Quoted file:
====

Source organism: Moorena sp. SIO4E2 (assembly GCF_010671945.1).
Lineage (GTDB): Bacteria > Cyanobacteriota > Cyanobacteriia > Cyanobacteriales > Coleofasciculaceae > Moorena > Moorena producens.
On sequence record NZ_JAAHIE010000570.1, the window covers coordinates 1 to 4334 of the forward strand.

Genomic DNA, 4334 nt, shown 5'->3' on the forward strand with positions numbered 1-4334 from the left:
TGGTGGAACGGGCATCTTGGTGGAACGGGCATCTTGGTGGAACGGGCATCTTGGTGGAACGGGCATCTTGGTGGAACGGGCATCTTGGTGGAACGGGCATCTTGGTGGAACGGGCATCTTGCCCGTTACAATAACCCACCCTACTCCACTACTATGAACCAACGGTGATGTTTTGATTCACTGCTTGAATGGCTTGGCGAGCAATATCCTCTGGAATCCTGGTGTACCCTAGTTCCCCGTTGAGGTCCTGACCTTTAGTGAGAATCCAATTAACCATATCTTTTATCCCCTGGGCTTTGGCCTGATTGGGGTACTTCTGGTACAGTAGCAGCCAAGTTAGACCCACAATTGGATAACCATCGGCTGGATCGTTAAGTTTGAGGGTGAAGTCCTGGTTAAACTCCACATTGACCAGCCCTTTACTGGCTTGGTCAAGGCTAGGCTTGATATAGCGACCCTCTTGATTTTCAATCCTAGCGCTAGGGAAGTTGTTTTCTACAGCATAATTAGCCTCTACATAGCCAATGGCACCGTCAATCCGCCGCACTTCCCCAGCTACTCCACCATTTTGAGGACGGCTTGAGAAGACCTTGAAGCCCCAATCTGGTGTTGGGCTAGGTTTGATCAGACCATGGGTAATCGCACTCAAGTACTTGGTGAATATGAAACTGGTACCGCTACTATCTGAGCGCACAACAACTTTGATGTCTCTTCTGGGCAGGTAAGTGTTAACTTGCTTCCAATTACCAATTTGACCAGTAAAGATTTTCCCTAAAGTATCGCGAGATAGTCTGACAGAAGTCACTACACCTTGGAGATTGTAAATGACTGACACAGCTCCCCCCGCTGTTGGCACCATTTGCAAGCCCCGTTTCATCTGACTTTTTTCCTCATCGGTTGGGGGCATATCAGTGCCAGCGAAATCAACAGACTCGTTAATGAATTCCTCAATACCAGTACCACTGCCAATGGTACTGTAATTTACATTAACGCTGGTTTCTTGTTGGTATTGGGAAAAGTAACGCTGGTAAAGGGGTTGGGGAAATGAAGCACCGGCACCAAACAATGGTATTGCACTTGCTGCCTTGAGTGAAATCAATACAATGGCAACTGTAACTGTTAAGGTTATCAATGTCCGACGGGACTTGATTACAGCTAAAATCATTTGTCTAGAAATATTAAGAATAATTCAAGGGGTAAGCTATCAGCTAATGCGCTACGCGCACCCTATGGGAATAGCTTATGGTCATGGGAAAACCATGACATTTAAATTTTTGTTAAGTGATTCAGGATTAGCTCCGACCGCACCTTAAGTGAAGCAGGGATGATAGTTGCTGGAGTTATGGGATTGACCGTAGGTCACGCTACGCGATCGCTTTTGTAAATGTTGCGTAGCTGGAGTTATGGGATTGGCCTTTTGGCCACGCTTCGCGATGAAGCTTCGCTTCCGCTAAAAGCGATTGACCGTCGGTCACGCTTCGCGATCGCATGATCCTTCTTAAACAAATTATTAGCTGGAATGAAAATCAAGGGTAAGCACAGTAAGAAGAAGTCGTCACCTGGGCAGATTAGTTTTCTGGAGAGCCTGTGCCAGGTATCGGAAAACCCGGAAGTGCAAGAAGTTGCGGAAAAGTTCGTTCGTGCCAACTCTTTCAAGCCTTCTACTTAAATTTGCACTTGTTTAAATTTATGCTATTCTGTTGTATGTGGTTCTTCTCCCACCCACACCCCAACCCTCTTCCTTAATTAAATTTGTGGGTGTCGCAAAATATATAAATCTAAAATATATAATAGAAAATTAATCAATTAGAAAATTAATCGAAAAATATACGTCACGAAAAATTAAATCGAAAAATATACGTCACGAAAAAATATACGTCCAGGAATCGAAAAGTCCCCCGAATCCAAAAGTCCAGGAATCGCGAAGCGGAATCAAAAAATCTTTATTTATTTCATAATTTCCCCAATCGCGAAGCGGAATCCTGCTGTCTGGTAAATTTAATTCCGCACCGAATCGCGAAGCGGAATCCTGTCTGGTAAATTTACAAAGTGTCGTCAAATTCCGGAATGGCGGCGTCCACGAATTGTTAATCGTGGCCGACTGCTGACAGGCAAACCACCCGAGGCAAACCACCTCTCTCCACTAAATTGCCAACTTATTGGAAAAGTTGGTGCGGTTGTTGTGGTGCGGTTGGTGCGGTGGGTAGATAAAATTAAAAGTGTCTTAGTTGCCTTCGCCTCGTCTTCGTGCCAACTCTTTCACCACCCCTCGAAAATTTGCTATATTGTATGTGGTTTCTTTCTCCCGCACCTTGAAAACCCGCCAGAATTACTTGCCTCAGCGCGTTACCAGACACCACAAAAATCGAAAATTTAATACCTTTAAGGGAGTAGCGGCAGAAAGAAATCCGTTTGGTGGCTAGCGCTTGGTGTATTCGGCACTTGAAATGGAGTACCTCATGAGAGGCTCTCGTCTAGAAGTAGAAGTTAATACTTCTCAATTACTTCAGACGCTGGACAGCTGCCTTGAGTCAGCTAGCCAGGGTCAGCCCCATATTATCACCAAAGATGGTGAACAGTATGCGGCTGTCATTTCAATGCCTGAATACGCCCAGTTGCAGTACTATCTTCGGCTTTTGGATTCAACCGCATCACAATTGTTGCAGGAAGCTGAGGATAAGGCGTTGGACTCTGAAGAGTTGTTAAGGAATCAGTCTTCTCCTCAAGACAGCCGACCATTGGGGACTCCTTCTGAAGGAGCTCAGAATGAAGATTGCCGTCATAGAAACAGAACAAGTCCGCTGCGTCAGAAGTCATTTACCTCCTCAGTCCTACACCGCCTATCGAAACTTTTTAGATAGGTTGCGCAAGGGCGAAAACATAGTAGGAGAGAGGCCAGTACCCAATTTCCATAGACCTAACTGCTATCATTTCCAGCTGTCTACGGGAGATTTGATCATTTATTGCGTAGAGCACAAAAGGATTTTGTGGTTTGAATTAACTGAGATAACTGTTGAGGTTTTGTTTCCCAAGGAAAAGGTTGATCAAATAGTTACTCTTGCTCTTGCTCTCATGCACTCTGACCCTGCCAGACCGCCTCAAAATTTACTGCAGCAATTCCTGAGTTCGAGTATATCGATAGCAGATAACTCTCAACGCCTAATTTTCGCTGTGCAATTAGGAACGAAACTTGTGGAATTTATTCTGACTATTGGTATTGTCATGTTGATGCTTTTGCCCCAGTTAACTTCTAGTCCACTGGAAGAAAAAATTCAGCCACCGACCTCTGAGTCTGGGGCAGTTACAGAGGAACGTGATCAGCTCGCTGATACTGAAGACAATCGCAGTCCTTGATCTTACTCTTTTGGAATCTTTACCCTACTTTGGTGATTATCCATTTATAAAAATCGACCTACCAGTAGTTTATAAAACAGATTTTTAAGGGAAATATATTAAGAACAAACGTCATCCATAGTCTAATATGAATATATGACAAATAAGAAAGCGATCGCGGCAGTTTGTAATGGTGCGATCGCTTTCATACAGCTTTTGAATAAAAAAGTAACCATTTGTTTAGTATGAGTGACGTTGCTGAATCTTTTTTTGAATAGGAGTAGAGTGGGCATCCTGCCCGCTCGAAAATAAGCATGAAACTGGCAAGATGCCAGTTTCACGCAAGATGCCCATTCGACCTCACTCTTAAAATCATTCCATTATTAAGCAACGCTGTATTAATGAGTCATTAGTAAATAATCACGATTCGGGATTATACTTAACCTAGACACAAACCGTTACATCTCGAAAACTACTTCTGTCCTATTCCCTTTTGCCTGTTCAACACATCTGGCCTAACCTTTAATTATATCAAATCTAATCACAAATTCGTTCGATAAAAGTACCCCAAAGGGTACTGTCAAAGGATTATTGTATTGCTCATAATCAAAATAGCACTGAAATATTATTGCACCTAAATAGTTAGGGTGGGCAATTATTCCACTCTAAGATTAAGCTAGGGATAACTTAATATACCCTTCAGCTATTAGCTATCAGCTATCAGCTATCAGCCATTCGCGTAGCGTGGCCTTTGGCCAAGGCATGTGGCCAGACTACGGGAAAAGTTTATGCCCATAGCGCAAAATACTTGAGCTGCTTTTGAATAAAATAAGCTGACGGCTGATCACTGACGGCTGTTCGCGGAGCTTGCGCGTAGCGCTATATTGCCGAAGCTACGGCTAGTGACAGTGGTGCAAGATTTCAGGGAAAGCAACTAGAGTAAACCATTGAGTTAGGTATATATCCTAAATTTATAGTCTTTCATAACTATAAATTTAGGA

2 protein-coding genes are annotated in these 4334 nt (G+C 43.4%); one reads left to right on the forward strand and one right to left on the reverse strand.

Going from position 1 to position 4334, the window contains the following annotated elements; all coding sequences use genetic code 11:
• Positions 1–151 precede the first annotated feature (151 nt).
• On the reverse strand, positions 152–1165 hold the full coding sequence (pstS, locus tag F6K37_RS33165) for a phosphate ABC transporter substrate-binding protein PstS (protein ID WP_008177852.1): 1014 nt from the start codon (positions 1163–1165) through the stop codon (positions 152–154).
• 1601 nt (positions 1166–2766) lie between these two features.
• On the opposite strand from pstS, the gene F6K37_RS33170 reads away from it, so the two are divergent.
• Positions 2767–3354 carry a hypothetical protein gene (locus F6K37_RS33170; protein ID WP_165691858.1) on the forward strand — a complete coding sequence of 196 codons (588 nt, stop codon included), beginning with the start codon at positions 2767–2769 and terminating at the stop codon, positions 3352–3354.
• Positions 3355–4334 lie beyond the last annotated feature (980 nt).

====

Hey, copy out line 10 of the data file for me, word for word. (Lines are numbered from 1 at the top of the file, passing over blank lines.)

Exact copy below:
• 1601 nt (positions 1166–2766) lie between these two features.